Roots of Human Behavior
A lecture series by Dr. Barbara J. King
Published by The Teaching Company
Sometimes I forget that I have already reviewed something and start listening to it all over again. This was the case with Poul Anderson’s Brain Wave recently. I listened to the first few tracks thinking, “This sounds very familiar.” And when I looked it up it turned out I had, indeed listened to it back in 2016. Oh well. By the way, I did enjoy what I listened to. It was a nice example of science fiction from the 1950’s, full of interesting concepts without getting too heavy. This review, however is not about that. No, this is about yet another series of lectures I listened to recently, this time given by biological anthropologist, Dr. Barbara J. King (The College of William and Mary).
Recorded lecture series, I have found, can be a hit or miss proposition and sometimes one’s enjoyment of such lectures is entirely dependent on one’s interest in the subject. I will admit freely that with two degrees in Anthropology under my belt, this was definitely a subject I was interested in, although way back when I was in school, much of the material Dr. King presents was either very new or entirely unknown. To date myself, I had a class in Physical Anthropology taught by Dr. Donald Johanson before he found the famous Australopithecine fossil, “Lucy.” (Btw, that was another great class and it’s a shame that was not recorded)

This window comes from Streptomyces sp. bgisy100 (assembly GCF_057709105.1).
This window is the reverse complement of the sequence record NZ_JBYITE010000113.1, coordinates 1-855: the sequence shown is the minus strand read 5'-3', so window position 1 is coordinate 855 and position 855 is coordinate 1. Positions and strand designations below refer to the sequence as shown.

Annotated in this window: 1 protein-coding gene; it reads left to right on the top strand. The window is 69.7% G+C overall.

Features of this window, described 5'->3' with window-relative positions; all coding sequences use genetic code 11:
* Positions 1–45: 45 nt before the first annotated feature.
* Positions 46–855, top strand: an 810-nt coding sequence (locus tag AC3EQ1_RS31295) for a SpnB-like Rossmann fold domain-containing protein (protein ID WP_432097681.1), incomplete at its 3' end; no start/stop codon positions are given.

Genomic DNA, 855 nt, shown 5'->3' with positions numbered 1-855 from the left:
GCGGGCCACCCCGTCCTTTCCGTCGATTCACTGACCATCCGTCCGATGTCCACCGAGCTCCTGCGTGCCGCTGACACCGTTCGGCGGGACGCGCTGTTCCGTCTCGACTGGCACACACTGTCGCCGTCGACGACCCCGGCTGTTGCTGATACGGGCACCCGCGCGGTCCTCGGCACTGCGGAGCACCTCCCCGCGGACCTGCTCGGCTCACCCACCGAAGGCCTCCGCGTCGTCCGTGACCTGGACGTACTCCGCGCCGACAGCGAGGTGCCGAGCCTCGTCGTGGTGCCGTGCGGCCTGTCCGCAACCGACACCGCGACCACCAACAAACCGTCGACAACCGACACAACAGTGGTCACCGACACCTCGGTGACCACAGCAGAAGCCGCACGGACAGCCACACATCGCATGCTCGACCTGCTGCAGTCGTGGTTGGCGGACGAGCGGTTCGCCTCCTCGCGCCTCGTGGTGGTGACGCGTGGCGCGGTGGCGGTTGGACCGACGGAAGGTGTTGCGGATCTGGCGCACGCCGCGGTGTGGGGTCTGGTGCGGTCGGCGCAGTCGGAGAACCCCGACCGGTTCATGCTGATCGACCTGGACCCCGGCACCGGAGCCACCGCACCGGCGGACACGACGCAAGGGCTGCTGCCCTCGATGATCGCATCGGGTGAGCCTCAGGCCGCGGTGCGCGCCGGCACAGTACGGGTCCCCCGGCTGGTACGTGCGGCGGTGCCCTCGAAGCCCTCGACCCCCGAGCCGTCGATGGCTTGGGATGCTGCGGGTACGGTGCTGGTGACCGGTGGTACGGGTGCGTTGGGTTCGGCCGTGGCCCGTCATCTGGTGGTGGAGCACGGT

In any case, while the few behavioral studies on apes and monkeys were touched on, there was not a lot of time spent on them, probably because they were just starting to produce results that were clearly observed on multiple occasions. It was a delight for me to come across this series and be able to catch up, although this course was created in 2001. So, it probably is not the latest on the subject, but for someone who hasn’t looked seriously at it since about 1980, that was good enough.
I enjoyed Dr. King’s presentation style – not every reviewer agrees with me – and I would have had no trouble both staying awake and absorbing what she had to say even at an 8am class (actually I never have had an Anthropology class at 8 am – I suspect none of my professors would willingly teach at that hour). I found her lecture style engaging, if not overly emotional (do you really want an emotional lecturer? How would you judge their objectivity?), But she presented the content clearly and even managed to point out where others have argued over the meaning of observed behaviors and while she frequently uses material from her own research, she carefully gives credit to others in the field as well.
If there was anything to criticize (and I don’t think this really counts) I think I might have liked more discussion of pre- Homo sapiens hominid behavior, although, in fairness, no one alive has ever observed the behavior of any of our evolutionary cousins and ancestors and what we believe is based on our observations of the monkeys and apes extrapolated to the hominids as they gradually evolved into modern humans.
So, all told, if this is a subject you are even only vaguely interested in, I recommend this lecture series highly. It’s a great introduction to biological anthropology. Also, I see that Dr. King has at least one other lecture series recorded, which I look forward to listening to as well.